The third category is writing about Mr. Breen himself. There are so many blogathons and articles praising the great actors, directors, and filmmakers, but almost no one takes the trouble to acknowledge and honor Joseph Breen, who contributed to more films than anyone in film history. For this category, you can write a tribute to Joe Breen. It can be a general tribute to his work, or it can be more specific, such as how he shaped a particular picture or genre. You can also focus on more personal elements of his life. I would be thrilled if anyone had an anecdote to recount about him. I am always looking for more information about Mr. Breen’s family and home life. You can recount anything you know about him, his wife, his children, his grandchildren, his friends, or anyone else who had anything to do with him. I also would appreciate the inclusion of photographs and links to more information and to videos. In a more general topic, you could describe how a film was great or iconic because of the Code.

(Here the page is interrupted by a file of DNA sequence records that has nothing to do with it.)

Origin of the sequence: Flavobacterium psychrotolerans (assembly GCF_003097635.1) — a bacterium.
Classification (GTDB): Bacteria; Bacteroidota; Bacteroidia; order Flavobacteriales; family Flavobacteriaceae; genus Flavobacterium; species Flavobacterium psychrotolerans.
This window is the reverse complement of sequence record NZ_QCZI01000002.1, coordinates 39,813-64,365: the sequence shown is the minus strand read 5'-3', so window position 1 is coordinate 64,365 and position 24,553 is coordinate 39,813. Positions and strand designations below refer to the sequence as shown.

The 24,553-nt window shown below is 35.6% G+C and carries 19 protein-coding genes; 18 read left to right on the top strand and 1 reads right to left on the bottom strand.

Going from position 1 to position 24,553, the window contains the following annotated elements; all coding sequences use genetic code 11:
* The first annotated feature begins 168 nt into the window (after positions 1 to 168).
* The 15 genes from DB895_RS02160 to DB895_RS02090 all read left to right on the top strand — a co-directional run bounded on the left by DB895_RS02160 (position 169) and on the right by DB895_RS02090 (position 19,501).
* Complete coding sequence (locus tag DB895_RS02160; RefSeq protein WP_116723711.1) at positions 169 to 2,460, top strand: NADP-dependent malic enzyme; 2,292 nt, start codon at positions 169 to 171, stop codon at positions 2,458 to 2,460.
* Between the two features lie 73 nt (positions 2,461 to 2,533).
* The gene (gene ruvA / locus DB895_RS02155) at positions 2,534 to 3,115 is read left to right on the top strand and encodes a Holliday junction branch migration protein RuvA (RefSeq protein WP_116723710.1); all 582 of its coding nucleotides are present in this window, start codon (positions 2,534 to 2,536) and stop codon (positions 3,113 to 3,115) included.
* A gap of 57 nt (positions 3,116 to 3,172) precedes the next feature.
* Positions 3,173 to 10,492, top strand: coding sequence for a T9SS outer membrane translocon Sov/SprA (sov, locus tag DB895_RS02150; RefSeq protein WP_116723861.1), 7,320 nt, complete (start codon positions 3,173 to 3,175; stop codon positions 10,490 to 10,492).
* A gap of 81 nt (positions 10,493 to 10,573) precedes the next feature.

- To participate, you must be a follower of PEPS. If you are not already a follower, please click that darling little button that says Follow. We appreciate your support.
- Leave a comment expressing your desire to participate. If you know about what topic you want to write, please tell me. If not, you can simply join now and decide your topic later.
- Promote the blogathon on your column and on social media. By the way, we appreciate likes on our Facebook page. If you want to support PEPS on Twitter and Google Plus, look up Promise Pope; she is our director of social media.